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|56 reviews in total|
After watching the Swedish television series starring Krister
Henriksson as Wallander, it takes some considerable adjustment to
believe that the bear-like Rolf Lassgard is really playing the same
detective. Similar adjustments are needed as the familiar characters
from Mankell's great novel and the Swedish TV series appear with
However, the overall sense of gloom and angst that characterises the Wallander series is maintained throughout this 2003 two-hour adaptation for television (now shown on UK television for the first time). The twists and turns of Mankell's plot contrast the gentle Skane countryside with the violent bombs, mines and shootings.
The plot, familiar not only through Mankell's novel but a recent UK TV adaptation starring Kenneth Branagh is bleak, verging on the gruesome - details omitted to avoid spoilers. But the storyline has been simplified, so that the reasons for Wallander's depression and drinking are omitted and his complicated personal life streamlined to an affair with colleague Maja (excellent acting by Marie Richardson)and a clumsy one-night stand in Stockholm. The result is an absorbing two-hour tale, but lacking some of the intensity of the later and shorter adaptations for television.
As a long-time fan of the Wallander novels I was delighted when I found
that BBC was going to show the original Swedish television series, with
I wasn't disappointed. This was the ninth story and, seen on a weekly basis, while some have been better than others, the quality has remained consistently high. Indeed, I am very surprised at the low ratings given to these episodes, presumably by the initial Swedish TV audience. But this was the best yet, with a complex storyline with unexpected twists (unusually for IMDb, the 2 plot summaries give too much away and I am glad I read them only after seeing the programme. The characterisation of and relations between Wallander, Linda and Stefan gets ever more complex and the ending is a real tear-jerker.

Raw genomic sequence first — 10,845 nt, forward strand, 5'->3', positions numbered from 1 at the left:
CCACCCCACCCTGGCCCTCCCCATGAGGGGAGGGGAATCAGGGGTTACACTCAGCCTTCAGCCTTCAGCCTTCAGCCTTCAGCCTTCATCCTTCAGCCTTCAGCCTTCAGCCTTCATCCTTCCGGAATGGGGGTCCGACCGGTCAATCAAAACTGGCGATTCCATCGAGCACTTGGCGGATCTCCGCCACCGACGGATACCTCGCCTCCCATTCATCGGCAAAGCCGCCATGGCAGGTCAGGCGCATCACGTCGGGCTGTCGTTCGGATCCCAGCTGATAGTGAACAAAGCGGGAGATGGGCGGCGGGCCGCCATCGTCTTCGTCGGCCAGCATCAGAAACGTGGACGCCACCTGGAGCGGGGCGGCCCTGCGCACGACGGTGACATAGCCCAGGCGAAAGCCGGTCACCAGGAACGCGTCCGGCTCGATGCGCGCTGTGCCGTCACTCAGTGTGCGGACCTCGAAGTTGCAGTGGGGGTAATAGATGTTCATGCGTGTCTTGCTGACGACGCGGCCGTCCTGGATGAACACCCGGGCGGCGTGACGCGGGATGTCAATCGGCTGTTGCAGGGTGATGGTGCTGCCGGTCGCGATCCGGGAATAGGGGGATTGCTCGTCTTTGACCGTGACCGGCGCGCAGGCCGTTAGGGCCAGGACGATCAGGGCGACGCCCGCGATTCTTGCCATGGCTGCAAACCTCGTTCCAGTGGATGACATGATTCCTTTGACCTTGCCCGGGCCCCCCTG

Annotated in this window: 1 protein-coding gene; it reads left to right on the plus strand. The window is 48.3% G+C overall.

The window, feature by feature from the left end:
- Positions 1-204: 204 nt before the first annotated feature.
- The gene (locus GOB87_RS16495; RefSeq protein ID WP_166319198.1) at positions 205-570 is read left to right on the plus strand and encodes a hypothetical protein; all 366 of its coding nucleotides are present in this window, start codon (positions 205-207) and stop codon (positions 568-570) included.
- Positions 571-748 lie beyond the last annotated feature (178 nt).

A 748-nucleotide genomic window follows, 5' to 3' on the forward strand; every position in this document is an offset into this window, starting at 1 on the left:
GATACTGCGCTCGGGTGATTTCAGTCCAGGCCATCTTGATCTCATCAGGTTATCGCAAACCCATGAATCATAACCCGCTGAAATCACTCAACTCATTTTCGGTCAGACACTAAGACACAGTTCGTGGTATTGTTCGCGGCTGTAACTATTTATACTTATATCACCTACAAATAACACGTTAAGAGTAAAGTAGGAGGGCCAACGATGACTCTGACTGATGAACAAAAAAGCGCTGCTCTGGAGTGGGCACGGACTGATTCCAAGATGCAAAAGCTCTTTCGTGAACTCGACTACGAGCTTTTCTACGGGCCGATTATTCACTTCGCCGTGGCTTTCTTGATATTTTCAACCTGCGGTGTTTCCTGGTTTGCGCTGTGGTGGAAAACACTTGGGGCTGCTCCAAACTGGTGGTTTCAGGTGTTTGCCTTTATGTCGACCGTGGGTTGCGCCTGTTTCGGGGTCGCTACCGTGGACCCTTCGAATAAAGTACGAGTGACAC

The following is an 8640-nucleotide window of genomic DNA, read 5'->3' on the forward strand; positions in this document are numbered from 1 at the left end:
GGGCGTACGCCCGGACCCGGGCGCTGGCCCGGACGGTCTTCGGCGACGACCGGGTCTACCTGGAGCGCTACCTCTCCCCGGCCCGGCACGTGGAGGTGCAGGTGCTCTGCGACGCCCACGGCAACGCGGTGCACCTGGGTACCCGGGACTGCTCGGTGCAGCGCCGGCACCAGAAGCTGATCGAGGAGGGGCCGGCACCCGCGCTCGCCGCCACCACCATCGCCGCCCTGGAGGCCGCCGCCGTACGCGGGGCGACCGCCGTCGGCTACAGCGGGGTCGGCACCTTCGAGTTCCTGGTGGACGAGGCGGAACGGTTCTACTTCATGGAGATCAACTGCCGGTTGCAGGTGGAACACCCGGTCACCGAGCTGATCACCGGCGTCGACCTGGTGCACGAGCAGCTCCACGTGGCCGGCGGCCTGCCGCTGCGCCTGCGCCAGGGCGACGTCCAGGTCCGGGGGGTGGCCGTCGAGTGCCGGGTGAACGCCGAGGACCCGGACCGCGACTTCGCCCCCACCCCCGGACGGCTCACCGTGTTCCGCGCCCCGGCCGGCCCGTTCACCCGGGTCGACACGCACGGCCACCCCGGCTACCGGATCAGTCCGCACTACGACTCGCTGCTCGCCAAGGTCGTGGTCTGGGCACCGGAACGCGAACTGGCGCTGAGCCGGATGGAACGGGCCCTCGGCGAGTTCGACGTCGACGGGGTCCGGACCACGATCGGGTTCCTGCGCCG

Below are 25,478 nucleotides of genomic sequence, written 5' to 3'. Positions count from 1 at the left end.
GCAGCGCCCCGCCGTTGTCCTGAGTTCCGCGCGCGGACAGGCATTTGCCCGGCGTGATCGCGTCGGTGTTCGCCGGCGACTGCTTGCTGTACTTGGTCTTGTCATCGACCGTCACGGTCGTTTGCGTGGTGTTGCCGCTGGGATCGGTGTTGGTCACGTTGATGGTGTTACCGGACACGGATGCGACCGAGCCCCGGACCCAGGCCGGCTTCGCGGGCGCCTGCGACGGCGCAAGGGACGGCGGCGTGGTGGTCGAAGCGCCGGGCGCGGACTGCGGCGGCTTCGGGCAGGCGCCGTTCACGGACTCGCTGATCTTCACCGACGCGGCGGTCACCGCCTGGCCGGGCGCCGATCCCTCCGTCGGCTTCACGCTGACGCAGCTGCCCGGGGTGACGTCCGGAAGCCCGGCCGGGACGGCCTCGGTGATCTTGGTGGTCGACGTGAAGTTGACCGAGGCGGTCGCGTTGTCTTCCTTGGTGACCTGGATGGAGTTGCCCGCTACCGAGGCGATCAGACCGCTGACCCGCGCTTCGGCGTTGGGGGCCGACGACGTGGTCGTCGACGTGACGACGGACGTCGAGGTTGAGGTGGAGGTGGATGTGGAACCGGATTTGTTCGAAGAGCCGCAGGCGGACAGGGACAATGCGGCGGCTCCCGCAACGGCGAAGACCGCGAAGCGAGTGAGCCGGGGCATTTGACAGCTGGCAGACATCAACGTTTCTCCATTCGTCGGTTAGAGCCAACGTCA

Yes, I hope that Kenneth Branagh will make more Wallander programmes for BBC, but this Swedish TV series sets a very high standard indeed, and this is the most powerful and moving episode of the nine seen so far,
*** This review may contain spoilers ***
I came to this with great expectations as a long-time admirer of Jared
Diamond and his books, including 'Guns, Germs and Steel'. It was shown
on UK TV as a 2+ hour documentary but it was painfully obvious that it
originated as a 30-minute series. The result was that every half-hour
or so the continuity was punctured by long and tedious repetitions of
what had gone before - a real spoiler!
The main themes of the book came across clearly and it was good to see Jared Diamond's personal first-hand responses to world events that he had previously only studied from a distance as an academic. But overall the programme was unbalanced, with far too much time devoted to Pizarro and the conquest of Peru (in the book only 15 pages out of 450) and nothing at all to his chapters on China and Polynesia.